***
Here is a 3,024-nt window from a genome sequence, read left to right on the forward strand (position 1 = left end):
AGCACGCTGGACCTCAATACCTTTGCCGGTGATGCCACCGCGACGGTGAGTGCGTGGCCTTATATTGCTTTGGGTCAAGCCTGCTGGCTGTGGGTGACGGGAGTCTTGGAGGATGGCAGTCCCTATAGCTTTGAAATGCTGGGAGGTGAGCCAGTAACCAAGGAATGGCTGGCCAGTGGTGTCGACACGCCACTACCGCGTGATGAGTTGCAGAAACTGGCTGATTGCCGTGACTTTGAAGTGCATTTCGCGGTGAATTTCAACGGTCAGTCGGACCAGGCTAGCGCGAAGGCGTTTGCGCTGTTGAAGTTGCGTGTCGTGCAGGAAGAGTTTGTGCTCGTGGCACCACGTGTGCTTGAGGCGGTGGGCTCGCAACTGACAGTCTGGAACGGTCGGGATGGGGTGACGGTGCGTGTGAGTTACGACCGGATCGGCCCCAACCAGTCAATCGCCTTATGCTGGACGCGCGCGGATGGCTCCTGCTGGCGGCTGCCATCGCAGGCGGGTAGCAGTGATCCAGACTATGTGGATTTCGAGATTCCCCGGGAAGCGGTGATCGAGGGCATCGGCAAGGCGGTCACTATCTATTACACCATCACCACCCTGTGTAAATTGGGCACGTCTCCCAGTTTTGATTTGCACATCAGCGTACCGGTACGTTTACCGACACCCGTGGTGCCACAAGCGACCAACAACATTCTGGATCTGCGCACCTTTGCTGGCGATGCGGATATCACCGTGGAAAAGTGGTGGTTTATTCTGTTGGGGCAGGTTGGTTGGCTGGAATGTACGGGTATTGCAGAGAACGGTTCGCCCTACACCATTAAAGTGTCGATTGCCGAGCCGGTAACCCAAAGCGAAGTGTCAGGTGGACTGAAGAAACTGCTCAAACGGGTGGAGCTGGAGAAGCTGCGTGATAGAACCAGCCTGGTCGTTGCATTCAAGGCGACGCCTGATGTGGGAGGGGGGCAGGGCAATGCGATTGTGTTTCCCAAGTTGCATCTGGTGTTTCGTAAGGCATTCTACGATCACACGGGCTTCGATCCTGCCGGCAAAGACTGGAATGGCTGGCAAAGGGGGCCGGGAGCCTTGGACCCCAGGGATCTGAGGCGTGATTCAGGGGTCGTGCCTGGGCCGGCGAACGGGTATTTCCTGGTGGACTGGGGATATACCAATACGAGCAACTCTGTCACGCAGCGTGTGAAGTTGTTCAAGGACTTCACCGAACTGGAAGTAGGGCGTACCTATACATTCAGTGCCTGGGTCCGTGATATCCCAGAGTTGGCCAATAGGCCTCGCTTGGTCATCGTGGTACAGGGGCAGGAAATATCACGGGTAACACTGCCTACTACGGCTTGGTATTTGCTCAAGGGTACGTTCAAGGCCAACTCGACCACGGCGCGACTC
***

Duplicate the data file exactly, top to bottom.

Here is a 3,024-nt window from a genome sequence, read left to right on the forward strand (position 1 = left end):
AGCACGCTGGACCTCAATACCTTTGCCGGTGATGCCACCGCGACGGTGAGTGCGTGGCCTTATATTGCTTTGGGTCAAGCCTGCTGGCTGTGGGTGACGGGAGTCTTGGAGGATGGCAGTCCCTATAGCTTTGAAATGCTGGGAGGTGAGCCAGTAACCAAGGAATGGCTGGCCAGTGGTGTCGACACGCCACTACCGCGTGATGAGTTGCAGAAACTGGCTGATTGCCGTGACTTTGAAGTGCATTTCGCGGTGAATTTCAACGGTCAGTCGGACCAGGCTAGCGCGAAGGCGTTTGCGCTGTTGAAGTTGCGTGTCGTGCAGGAAGAGTTTGTGCTCGTGGCACCACGTGTGCTTGAGGCGGTGGGCTCGCAACTGACAGTCTGGAACGGTCGGGATGGGGTGACGGTGCGTGTGAGTTACGACCGGATCGGCCCCAACCAGTCAATCGCCTTATGCTGGACGCGCGCGGATGGCTCCTGCTGGCGGCTGCCATCGCAGGCGGGTAGCAGTGATCCAGACTATGTGGATTTCGAGATTCCCCGGGAAGCGGTGATCGAGGGCATCGGCAAGGCGGTCACTATCTATTACACCATCACCACCCTGTGTAAATTGGGCACGTCTCCCAGTTTTGATTTGCACATCAGCGTACCGGTACGTTTACCGACACCCGTGGTGCCACAAGCGACCAACAACATTCTGGATCTGCGCACCTTTGCTGGCGATGCGGATATCACCGTGGAAAAGTGGTGGTTTATTCTGTTGGGGCAGGTTGGTTGGCTGGAATGTACGGGTATTGCAGAGAACGGTTCGCCCTACACCATTAAAGTGTCGATTGCCGAGCCGGTAACCCAAAGCGAAGTGTCAGGTGGACTGAAGAAACTGCTCAAACGGGTGGAGCTGGAGAAGCTGCGTGATAGAACCAGCCTGGTCGTTGCATTCAAGGCGACGCCTGATGTGGGAGGGGGGCAGGGCAATGCGATTGTGTTTCCCAAGTTGCATCTGGTGTTTCGTAAGGCATTCTACGATCACACGGGCTTCGATCCTGCCGGCAAAGACTGGAATGGCTGGCAAAGGGGGCCGGGAGCCTTGGACCCCAGGGATCTGAGGCGTGATTCAGGGGTCGTGCCTGGGCCGGCGAACGGGTATTTCCTGGTGGACTGGGGATATACCAATACGAGCAACTCTGTCACGCAGCGTGTGAAGTTGTTCAAGGACTTCACCGAACTGGAAGTAGGGCGTACCTATACATTCAGTGCCTGGGTCCGTGATATCCCAGAGTTGGCCAATAGGCCTCGCTTGGTCATCGTGGTACAGGGGCAGGAAATATCACGGGTAACACTGCCTACTACGGCTTGGTATTTGCTCAAGGGTACGTTCAAGGCCAACTCGACCACGGCGCGACTC